The story of Deborah James is going around the world right now. At just 40, the BBC presenter has end-stage colon cancer. The tumor is one of the most common forms of cancer. Nine questions help to identify signs of an increased risk.
Colon cancer affects around 61,000 people in Germany every year. Early prevention could prevent many diseases. The first signs often go unnoticed. Initially benign growths in the mucous membrane, so-called polyps, can then develop into tumors in various places in the intestine. These preliminary stages often appear about ten to 15 years before the development of colon cancer.
Doctors can detect polyps during a colon cancer screening with a colonoscopy and often remove them as a precautionary measure. With the following nine questions, you can determine whether you belong to the colon cancer risk group and should take preventive measures.
The risk of colon cancer increases with age. According to the Robert Koch Institute, the average age at diagnosis is 69 for men and 75 for women. But the first signs often appear much earlier. Doctors therefore recommend regular check-ups from the age of 50.
If you are 50 or older, your health insurance company will take care of the annual stool test. From the age of 55, doctors also recommend a colonoscopy, which you should repeat after ten years.
During a colonoscopy, the doctor examines the intestine for growths in the mucous membrane. He can usually remove these immediately, at least when it comes to the typical polyps. You can see how a colonoscopy works in this video:
Have you ever had blood in your stool? In any case, this is a warning sign and can indicate a serious illness. Be sure to clarify such a finding with your family doctor.
Complaints such as abdominal pain and constipation are comparatively harmless in most cases. But they can also indicate an intestinal disease. If the symptoms last longer, you should have the cause clarified by a doctor.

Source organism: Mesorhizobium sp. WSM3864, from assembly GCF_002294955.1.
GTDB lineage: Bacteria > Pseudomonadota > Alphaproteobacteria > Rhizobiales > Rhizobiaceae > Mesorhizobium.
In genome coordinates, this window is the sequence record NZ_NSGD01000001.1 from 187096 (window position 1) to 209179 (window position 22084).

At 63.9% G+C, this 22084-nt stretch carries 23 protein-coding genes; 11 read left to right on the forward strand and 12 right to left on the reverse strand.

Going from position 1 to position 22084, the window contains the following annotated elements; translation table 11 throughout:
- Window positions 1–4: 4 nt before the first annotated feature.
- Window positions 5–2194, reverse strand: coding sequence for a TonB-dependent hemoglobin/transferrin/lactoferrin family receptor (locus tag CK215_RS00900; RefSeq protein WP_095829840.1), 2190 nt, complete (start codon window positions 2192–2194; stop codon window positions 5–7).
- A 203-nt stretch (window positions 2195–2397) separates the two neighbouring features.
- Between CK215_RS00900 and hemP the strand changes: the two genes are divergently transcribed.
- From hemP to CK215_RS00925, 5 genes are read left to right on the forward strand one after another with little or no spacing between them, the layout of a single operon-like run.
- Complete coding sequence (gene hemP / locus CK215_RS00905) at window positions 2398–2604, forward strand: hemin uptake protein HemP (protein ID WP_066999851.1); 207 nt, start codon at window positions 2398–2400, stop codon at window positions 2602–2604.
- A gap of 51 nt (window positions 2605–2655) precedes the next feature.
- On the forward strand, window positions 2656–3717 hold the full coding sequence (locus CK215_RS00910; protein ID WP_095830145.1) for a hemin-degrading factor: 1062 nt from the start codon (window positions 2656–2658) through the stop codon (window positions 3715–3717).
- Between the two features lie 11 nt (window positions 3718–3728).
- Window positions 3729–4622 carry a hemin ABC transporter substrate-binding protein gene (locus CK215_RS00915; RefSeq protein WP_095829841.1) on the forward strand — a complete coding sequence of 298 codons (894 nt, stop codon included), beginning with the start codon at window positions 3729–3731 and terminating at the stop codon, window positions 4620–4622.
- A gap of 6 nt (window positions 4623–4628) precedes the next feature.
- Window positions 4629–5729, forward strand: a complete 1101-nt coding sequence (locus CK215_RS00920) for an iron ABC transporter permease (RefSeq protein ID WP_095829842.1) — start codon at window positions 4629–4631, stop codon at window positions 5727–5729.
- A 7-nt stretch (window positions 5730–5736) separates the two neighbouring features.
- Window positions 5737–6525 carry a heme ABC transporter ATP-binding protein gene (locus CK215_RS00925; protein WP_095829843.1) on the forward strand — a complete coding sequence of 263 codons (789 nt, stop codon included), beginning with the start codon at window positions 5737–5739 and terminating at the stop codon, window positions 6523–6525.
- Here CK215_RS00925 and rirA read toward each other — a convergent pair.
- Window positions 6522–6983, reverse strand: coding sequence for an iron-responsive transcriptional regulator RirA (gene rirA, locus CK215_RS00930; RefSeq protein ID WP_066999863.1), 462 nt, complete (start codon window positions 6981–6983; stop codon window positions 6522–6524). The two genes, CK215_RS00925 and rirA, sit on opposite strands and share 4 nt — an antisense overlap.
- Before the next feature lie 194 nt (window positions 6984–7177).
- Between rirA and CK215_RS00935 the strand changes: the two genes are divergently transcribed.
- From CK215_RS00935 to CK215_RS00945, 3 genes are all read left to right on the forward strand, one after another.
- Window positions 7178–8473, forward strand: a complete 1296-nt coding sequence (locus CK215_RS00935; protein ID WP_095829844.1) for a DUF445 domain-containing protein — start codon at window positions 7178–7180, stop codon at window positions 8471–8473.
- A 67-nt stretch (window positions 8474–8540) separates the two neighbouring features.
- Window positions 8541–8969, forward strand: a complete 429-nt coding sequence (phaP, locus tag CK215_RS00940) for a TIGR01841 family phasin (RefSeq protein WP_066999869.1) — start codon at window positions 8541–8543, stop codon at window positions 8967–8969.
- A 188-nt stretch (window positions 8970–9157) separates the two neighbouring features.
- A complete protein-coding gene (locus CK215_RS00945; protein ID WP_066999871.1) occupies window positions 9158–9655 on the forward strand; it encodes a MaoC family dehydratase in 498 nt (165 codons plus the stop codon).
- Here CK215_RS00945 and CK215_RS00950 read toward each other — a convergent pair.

Polyps can increase the risk of colon cancer. If you have already had such benign growths removed, you should have your intestines examined by a doctor. Regular preventive and follow-up care is important in order to identify and treat recurring polyps at an early stage.
If someone in your family has already had colon cancer, you are probably at an increased risk. Doctors distinguish between hereditary and familial colon cancer.
According to the German Cancer Research Center, the risk of developing colorectal cancer is about twice as high if there is a family history. This is especially true for people whose direct relatives are affected before the age of 50. The so-called Lynch syndrome is one of the most common hereditary forms. If your family has a history of hereditary cancer, you should speak to a doctor about your personal risk and suitable preventive measures. Lynch syndrome patients over the age of 25 should have regular colonoscopies.
Intestinal diseases such as ulcerative colitis and Crohn’s disease promote the development of cancer. Anyone who already suffers from chronic intestinal inflammation should therefore also attend regular colon cancer screenings.
The constant irritation of the intestinal mucosa can lead to the development of polyps and colon cancer. This is especially true if you have had the disease for more than ten years and it affects most of the colon.
If you have type 2 diabetes, you have a three times higher risk of colon cancer compared to people who do not have diabetes. Insulin, which is important for treatment, not only lowers blood sugar, but also promotes growth. This favors the development of tumor cells. When starting diabetes treatment, you should therefore discuss with your doctor whether a colonoscopy makes sense.
What is less well known is that smoking not only increases the likelihood of lung cancer, but also increases the risk of other forms of cancer. According to studies, long-term nicotine consumption can damage the intestinal cells. But even occasional smoking increases the probability, so you should definitely avoid cigarettes.
If you move too little, you have an increased risk of colon cancer. Doctors therefore recommend physical activity at least three times a week. Scientific studies have shown that just 30 to 60 minutes of physical activity per day reduces the risk of colon cancer. According to the World Health Organization, adequate exercise in Europe could prevent around 14 percent of cancer cases in men and around 16 percent in women.
Diet plays an important role in colorectal cancer. Because one-sided food with a lot of animal fat and red meat increases the risk of disease. Therefore, make sure you eat a balanced diet with lots of fiber from fruit and vegetables.
In addition, being overweight is one of the biggest risk factors for the development of colon cancer. With a body mass index (BMI) over 25, the risk of a colon cancer diagnosis increases enormously.
If you were able to answer all nine questions with “No”, there is no suspicion of colorectal cancer or an increased risk. However, if you were able to answer one or more questions with “yes”, you should speak to your doctor and, if necessary, have your intestines examined by a specialist.